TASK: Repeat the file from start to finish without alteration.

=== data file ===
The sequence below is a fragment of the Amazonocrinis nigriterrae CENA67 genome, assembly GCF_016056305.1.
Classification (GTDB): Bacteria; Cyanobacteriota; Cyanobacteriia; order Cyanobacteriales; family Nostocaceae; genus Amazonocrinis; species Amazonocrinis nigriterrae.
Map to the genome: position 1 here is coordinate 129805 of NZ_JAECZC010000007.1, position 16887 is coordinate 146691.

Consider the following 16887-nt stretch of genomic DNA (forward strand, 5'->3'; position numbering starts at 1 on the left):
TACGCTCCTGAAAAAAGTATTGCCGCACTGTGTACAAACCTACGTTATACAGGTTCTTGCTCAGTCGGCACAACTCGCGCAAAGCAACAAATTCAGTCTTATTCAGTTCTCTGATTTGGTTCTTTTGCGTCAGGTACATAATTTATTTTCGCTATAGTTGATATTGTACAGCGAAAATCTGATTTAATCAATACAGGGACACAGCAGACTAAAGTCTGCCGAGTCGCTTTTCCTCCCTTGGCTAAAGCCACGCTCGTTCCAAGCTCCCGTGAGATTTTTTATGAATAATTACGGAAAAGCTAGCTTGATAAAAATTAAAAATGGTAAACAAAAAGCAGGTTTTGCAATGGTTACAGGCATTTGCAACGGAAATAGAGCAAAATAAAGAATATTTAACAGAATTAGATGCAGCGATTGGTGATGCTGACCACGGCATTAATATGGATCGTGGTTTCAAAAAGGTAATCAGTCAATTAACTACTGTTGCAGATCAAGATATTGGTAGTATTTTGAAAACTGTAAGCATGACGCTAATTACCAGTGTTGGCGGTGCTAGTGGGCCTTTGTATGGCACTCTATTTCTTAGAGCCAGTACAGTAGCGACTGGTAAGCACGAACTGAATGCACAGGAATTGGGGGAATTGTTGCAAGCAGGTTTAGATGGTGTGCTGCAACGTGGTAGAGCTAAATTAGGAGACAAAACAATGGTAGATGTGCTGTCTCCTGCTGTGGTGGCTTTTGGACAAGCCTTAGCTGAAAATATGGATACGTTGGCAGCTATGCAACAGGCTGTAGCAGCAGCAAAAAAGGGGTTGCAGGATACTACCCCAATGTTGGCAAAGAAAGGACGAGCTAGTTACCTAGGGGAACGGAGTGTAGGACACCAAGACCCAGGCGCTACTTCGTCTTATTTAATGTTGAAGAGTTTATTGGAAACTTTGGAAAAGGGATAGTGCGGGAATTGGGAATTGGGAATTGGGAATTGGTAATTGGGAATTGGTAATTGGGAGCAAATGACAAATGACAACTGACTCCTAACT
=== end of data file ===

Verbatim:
The sequence below is a fragment of the Amazonocrinis nigriterrae CENA67 genome, assembly GCF_016056305.1.
Classification (GTDB): Bacteria; Cyanobacteriota; Cyanobacteriia; order Cyanobacteriales; family Nostocaceae; genus Amazonocrinis; species Amazonocrinis nigriterrae.
Map to the genome: position 1 here is coordinate 129805 of NZ_JAECZC010000007.1, position 16887 is coordinate 146691.

Consider the following 16887-nt stretch of genomic DNA (forward strand, 5'->3'; position numbering starts at 1 on the left):
TACGCTCCTGAAAAAAGTATTGCCGCACTGTGTACAAACCTACGTTATACAGGTTCTTGCTCAGTCGGCACAACTCGCGCAAAGCAACAAATTCAGTCTTATTCAGTTCTCTGATTTGGTTCTTTTGCGTCAGGTACATAATTTATTTTCGCTATAGTTGATATTGTACAGCGAAAATCTGATTTAATCAATACAGGGACACAGCAGACTAAAGTCTGCCGAGTCGCTTTTCCTCCCTTGGCTAAAGCCACGCTCGTTCCAAGCTCCCGTGAGATTTTTTATGAATAATTACGGAAAAGCTAGCTTGATAAAAATTAAAAATGGTAAACAAAAAGCAGGTTTTGCAATGGTTACAGGCATTTGCAACGGAAATAGAGCAAAATAAAGAATATTTAACAGAATTAGATGCAGCGATTGGTGATGCTGACCACGGCATTAATATGGATCGTGGTTTCAAAAAGGTAATCAGTCAATTAACTACTGTTGCAGATCAAGATATTGGTAGTATTTTGAAAACTGTAAGCATGACGCTAATTACCAGTGTTGGCGGTGCTAGTGGGCCTTTGTATGGCACTCTATTTCTTAGAGCCAGTACAGTAGCGACTGGTAAGCACGAACTGAATGCACAGGAATTGGGGGAATTGTTGCAAGCAGGTTTAGATGGTGTGCTGCAACGTGGTAGAGCTAAATTAGGAGACAAAACAATGGTAGATGTGCTGTCTCCTGCTGTGGTGGCTTTTGGACAAGCCTTAGCTGAAAATATGGATACGTTGGCAGCTATGCAACAGGCTGTAGCAGCAGCAAAAAAGGGGTTGCAGGATACTACCCCAATGTTGGCAAAGAAAGGACGAGCTAGTTACCTAGGGGAACGGAGTGTAGGACACCAAGACCCAGGCGCTACTTCGTCTTATTTAATGTTGAAGAGTTTATTGGAAACTTTGGAAAAGGGATAGTGCGGGAATTGGGAATTGGGAATTGGGAATTGGTAATTGGGAATTGGTAATTGGGAGCAAATGACAAATGACAACTGACTCCTAACT